Gould’s twisted nature only reveals itself confronting Adrian Schiller’s Shylock: when Gould’s Antonio closes on the deal and Shylock offers his hand, he hesitates for an age; then spits on his own before clasping. Later using a wheelchair after being broken in prison, Antonio reveals more tricks. Gould shows us a class hatred set in stone, a man borrowing against his own racist nature.
Melville’s Portia too exudes racism: whether in her treatment of Daniel Bowerbank’s Lorenzo or his new wife ‘what’s-her-name Jessica’ twice, as if an act of recognition contaminates her. Melville’s Portia acts the commodity she is, sexualising herself as a package for sale; an act of revenge against her father and the lists of men presented to her. Here we get new lines to clarify disdain. The old ones serve too: ‘hue’ for Bowerbank’s Morocco, despite finding him more attractive than everyone save Bassanio. Bowerbank’s portrayal of avidity in both roles has an openness about it.
Portia can more easily disdain the foreign hustler (rather than wholly decrepit) Aragon – more vital and unpleasant in Caplan’s hands. And whether echoing her or playing MC to the Portion of Portia show, Tripti Tripuraneni’s Nerissa manages to etch someone who knows her licence to amuse ends with her mistress’ marriage, and takes her chances.
But Portia’s transformation as Balthazar returns Melville to quite traditional territory. In this clean sprint of a production there’s still detail in the trial scene (Caplan’s Duke is a gem of gravel and gravitas), though there’s none of the theatrics of Balthazar suddenly inspired.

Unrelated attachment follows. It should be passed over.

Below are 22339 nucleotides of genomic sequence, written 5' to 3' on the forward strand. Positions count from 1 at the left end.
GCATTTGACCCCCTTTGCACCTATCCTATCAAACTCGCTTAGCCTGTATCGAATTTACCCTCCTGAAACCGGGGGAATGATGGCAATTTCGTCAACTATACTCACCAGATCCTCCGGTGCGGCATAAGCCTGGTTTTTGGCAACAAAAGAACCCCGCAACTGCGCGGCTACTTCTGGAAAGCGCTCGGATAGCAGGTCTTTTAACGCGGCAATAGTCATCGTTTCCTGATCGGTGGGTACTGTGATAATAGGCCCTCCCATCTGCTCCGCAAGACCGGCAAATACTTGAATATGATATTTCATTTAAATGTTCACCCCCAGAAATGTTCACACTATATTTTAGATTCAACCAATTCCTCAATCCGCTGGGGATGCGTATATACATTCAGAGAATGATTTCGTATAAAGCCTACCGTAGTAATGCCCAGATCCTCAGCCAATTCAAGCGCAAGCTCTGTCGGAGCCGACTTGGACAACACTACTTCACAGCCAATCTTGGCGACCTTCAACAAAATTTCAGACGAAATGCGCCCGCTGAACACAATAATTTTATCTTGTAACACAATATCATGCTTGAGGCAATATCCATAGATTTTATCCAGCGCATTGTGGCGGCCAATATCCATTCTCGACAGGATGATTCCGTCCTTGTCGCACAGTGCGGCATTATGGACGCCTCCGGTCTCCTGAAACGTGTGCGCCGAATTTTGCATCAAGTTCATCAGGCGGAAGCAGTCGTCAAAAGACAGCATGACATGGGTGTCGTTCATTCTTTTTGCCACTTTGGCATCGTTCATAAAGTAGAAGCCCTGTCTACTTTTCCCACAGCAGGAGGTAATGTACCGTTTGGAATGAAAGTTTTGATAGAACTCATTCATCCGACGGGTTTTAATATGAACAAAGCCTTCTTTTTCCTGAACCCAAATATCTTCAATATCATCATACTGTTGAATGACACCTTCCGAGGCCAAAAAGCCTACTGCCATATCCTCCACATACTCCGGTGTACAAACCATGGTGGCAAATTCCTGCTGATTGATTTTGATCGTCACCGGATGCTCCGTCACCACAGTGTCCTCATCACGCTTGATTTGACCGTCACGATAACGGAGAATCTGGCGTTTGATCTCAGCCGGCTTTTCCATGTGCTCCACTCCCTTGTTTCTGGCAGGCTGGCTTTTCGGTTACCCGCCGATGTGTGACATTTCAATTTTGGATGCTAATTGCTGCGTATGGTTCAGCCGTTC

And we don’t quite see this Portia. Her angles don’t get the chance to add up: not Melville’s fault. This is still a formidably-shaped Portia, kerned by coinage, seeing commodity in her own desire and a right to buy sex from the man who chooses her, as their clinch shows.
Schiller commands as he has to. Rarely raising his voice, even on the word ‘revenge’, he’s given a 21st century expletive at the end of the trial to underscore his breaking. Everywhere Schiller patiently builds piety, carrying with him precisely the tools of the day needed. It’s this Shylock still prepared to offer the hand of peace, enumerate his wrongs when pressed, and finally to address in his ‘Hath not a Jew’ speech not the prematurely departed tormentors, as usual, but direct to the audience, making us complicit. His unlooked-for merry sport, like Balthazar’s, is no sudden inspiration: the bond’s smoothly delivered, oiled with wrongs.
It’s in the personal that Schiller locates Shylock’s arc of devastation; it pressures his vengeance. First, his testy relations with Wyld’s Jessica, herself abruptly treated and abridged: there’s less later rounding or teasing of her character, but in place of that something special. Here Jessica’s a transaction of love, lust and ducats for Lorenzo. Her motive lies too in semi-incarceration – much rattling talk of keys – suggesting Shylock’s treatment of her in lightning flashes. Shylock’s scene with Tubal though (Caplan again) shows him breaking completely. Schiller suggests hollow revenge is a last despairing act of a man bereft in a wilderness of Christians.
This production ends memorably in Wyld’s lament, a Kol Nidrei piercingly sung. But cutting a couple of scenes leaves other characters like wrecked argosies. Shakespeare offers more complexity; we can take nuance in this of all centuries. We don’t need cartoon sketches, especially when what Graham accomplishes at the end could easily cap it all, as it does here, in a tragic blackout.
This is though a reading of Schiller’s Shylock as probing as those other great productions; and of Melville’s nearly-rounded, brittle Portia. And Graham’s drawn the whole with struck-off lucidity, helped by vocal clarity. Notwithstanding caveats – especially for those who don’t know the play – I am content.